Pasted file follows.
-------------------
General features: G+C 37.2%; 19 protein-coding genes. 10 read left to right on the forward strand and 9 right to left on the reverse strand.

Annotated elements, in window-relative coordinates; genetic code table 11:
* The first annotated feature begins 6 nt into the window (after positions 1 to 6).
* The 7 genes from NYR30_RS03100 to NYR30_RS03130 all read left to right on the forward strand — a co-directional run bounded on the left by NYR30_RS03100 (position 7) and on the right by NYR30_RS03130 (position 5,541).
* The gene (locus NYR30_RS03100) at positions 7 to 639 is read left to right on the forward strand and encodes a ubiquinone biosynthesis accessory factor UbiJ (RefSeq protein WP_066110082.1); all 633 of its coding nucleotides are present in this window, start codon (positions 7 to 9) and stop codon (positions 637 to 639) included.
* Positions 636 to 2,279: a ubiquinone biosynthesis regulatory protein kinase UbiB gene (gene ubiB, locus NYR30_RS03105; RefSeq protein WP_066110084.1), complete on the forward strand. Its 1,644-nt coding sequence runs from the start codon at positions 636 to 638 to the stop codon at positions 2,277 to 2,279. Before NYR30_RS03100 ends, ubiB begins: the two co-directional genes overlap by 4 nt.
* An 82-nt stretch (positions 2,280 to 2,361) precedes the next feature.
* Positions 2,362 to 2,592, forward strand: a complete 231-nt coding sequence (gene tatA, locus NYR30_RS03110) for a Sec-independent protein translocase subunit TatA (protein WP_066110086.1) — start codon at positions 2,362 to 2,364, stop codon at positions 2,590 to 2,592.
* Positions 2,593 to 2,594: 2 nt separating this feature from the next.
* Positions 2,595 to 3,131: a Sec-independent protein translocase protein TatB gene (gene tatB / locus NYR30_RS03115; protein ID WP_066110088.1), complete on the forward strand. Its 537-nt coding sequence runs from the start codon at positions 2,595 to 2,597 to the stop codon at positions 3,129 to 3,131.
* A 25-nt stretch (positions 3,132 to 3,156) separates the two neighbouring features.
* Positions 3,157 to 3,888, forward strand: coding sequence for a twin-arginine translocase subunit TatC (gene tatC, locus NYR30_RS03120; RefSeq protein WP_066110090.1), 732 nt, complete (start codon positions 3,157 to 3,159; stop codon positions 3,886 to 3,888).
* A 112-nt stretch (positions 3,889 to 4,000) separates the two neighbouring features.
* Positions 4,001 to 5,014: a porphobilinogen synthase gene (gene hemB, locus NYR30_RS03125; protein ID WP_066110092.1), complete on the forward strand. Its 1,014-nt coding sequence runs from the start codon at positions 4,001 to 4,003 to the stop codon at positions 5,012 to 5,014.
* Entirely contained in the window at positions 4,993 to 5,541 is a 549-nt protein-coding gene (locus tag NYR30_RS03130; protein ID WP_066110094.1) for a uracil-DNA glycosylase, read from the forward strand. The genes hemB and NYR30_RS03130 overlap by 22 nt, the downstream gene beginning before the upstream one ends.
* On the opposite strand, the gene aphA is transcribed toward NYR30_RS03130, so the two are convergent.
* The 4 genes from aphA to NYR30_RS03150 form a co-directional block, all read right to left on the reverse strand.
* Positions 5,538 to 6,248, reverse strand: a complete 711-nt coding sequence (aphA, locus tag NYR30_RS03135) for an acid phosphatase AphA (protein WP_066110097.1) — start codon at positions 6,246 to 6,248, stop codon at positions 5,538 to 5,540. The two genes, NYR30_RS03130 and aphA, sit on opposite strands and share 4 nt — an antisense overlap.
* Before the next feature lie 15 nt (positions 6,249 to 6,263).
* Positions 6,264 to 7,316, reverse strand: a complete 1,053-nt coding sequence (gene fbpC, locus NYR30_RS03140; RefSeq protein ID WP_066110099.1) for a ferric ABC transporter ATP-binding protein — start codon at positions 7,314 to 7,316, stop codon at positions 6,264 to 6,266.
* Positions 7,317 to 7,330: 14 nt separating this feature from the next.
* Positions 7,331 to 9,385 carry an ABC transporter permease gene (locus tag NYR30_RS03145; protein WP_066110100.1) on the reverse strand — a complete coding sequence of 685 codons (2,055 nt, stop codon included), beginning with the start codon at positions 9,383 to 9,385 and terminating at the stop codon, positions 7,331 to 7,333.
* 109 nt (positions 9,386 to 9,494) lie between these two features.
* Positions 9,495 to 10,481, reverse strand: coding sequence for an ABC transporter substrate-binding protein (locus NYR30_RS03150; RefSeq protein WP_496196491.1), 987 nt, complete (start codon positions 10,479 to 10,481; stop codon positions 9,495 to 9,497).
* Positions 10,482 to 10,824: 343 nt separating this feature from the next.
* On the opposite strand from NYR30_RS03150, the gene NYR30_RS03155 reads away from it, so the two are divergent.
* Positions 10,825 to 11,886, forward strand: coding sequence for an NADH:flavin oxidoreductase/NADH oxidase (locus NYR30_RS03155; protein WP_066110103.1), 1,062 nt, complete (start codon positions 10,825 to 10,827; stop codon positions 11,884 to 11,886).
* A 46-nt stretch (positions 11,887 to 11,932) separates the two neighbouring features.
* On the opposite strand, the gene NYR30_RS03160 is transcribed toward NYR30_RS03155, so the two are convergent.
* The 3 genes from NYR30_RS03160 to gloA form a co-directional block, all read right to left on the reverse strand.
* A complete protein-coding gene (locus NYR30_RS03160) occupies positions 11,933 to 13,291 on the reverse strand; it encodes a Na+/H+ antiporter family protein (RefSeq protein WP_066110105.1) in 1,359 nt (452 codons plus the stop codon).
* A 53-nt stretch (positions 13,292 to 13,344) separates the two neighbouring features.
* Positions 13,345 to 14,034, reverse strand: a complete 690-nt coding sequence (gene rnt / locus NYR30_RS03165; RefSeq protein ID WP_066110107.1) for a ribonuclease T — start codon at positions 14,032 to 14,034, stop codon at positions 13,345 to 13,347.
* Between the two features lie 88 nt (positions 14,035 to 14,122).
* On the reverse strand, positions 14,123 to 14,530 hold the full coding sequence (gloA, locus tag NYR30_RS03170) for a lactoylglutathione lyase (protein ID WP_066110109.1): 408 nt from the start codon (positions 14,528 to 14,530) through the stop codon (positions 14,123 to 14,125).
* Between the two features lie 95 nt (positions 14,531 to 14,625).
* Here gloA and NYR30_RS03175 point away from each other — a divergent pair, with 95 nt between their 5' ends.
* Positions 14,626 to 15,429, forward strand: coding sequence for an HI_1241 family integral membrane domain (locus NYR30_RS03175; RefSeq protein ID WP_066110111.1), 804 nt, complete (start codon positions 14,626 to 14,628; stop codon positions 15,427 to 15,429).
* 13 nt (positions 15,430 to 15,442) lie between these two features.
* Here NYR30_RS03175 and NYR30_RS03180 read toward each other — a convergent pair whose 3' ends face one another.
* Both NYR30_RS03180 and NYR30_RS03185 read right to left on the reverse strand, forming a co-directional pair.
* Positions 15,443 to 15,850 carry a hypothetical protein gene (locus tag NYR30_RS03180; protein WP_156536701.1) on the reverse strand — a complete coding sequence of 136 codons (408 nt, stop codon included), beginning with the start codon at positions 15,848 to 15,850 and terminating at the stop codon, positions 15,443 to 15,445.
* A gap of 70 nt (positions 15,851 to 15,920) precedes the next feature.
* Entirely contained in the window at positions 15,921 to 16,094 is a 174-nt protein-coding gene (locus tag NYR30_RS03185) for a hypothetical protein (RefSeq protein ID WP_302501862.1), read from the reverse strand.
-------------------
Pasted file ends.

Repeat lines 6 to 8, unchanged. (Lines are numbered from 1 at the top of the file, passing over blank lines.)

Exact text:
* Positions 636 to 2,279: a ubiquinone biosynthesis regulatory protein kinase UbiB gene (gene ubiB, locus NYR30_RS03105; RefSeq protein WP_066110084.1), complete on the forward strand. Its 1,644-nt coding sequence runs from the start codon at positions 636 to 638 to the stop codon at positions 2,277 to 2,279. Before NYR30_RS03100 ends, ubiB begins: the two co-directional genes overlap by 4 nt.
* An 82-nt stretch (positions 2,280 to 2,361) precedes the next feature.
* Positions 2,362 to 2,592, forward strand: a complete 231-nt coding sequence (gene tatA, locus NYR30_RS03110) for a Sec-independent protein translocase subunit TatA (protein WP_066110086.1) — start codon at positions 2,362 to 2,364, stop codon at positions 2,590 to 2,592.